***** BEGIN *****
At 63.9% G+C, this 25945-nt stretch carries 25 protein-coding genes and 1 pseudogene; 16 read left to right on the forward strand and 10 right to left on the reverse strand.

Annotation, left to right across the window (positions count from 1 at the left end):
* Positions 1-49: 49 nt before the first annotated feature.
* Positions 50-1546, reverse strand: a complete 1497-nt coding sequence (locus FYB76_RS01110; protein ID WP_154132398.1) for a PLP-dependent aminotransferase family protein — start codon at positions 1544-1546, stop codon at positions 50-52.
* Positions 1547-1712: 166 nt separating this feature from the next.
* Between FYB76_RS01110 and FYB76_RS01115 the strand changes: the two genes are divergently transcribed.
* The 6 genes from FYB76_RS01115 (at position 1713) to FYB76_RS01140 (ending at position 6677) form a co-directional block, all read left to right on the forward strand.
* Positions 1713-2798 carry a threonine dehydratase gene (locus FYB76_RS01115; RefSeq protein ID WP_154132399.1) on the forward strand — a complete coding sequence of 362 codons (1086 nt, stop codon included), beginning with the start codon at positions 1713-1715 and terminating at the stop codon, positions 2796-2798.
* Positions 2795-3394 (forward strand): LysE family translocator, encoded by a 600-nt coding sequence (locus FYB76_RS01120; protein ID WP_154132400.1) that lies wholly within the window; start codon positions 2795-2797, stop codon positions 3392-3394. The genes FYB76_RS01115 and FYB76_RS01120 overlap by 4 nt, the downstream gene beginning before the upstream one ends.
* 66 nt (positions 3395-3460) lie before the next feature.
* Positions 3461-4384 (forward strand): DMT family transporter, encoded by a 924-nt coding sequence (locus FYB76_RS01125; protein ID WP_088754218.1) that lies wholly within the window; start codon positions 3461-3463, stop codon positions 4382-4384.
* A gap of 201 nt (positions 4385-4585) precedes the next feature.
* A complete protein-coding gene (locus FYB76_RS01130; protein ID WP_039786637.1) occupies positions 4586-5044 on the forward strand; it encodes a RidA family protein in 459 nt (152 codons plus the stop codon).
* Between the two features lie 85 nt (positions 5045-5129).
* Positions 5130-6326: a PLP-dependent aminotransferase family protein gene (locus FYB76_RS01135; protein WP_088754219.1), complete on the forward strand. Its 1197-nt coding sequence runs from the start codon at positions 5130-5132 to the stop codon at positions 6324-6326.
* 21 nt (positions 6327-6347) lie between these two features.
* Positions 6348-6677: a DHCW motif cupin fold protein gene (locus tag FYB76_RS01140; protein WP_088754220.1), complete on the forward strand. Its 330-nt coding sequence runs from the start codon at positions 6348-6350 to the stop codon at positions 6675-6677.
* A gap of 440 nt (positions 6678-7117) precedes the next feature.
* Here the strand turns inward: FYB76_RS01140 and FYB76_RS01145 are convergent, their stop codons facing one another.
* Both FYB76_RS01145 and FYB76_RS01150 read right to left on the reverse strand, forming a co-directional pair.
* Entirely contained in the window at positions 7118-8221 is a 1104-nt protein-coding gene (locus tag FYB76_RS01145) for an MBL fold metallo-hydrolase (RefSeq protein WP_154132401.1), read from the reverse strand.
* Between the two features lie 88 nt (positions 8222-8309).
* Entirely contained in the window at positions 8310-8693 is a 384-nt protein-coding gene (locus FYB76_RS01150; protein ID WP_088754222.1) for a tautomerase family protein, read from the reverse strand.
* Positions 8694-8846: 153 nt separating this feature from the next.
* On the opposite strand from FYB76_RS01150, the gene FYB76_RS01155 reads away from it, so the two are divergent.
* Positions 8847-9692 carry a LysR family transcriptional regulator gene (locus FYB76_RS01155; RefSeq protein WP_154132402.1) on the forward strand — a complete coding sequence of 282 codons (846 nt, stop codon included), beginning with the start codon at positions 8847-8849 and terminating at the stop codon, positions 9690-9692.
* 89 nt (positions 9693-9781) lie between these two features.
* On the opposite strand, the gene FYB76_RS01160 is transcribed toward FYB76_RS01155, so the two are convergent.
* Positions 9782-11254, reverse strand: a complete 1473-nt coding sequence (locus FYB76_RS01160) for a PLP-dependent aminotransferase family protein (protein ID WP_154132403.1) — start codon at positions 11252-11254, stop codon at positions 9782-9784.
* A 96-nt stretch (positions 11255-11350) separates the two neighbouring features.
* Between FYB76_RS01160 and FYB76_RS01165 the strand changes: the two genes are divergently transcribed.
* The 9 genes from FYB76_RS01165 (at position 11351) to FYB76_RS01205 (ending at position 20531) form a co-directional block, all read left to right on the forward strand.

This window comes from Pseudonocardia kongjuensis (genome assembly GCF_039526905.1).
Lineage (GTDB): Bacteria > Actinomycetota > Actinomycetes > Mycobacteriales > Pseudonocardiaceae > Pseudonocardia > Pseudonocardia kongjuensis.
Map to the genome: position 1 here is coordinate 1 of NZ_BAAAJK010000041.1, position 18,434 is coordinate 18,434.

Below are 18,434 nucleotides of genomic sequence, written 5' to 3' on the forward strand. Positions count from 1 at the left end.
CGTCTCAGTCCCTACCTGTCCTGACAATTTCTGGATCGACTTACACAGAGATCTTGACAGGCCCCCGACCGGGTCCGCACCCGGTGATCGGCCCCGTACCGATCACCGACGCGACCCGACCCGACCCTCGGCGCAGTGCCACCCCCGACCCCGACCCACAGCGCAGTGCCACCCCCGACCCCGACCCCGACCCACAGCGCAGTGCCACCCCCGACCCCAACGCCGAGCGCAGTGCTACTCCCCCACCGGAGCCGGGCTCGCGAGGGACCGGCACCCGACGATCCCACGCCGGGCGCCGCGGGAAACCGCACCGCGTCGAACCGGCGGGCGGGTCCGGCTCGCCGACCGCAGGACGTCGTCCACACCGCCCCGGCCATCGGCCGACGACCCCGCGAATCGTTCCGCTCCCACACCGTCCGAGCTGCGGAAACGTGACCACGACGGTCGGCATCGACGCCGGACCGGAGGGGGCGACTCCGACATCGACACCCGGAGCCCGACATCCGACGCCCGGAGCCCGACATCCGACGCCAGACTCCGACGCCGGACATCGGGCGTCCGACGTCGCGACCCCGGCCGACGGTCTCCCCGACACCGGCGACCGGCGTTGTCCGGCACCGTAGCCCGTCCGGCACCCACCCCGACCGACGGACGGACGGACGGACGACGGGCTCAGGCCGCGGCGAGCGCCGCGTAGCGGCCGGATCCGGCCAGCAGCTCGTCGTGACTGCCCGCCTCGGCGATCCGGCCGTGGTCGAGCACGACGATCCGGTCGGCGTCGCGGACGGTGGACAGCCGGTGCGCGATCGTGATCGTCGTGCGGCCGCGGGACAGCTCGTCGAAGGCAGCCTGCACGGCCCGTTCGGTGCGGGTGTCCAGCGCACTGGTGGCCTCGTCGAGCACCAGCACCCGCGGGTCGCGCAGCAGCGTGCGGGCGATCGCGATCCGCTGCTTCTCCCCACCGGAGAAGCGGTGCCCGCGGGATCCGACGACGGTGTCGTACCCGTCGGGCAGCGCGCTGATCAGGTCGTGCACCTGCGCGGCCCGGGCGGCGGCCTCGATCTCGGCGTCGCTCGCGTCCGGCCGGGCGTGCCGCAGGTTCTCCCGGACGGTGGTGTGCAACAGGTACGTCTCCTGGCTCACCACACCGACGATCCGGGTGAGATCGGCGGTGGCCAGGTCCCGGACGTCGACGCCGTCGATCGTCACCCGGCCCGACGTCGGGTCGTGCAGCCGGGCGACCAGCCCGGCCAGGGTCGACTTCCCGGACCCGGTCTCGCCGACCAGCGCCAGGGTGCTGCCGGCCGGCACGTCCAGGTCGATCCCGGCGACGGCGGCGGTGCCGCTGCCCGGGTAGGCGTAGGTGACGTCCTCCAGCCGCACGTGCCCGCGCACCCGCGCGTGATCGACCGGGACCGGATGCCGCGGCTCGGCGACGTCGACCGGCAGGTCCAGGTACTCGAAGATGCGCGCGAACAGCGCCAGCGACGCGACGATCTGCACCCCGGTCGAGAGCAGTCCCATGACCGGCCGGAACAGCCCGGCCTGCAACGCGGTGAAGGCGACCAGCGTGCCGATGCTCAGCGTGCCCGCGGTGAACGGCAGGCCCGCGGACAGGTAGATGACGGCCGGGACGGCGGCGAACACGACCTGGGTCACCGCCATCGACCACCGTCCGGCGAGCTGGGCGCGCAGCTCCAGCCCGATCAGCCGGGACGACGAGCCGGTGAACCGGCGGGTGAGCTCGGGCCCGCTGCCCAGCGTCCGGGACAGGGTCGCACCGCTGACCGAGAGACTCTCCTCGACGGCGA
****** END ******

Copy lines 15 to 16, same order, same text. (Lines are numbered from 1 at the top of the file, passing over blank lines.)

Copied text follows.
* Positions 5130-6326: a PLP-dependent aminotransferase family protein gene (locus FYB76_RS01135; protein WP_088754219.1), complete on the forward strand. Its 1197-nt coding sequence runs from the start codon at positions 5130-5132 to the stop codon at positions 6324-6326.
* 21 nt (positions 6327-6347) lie between these two features.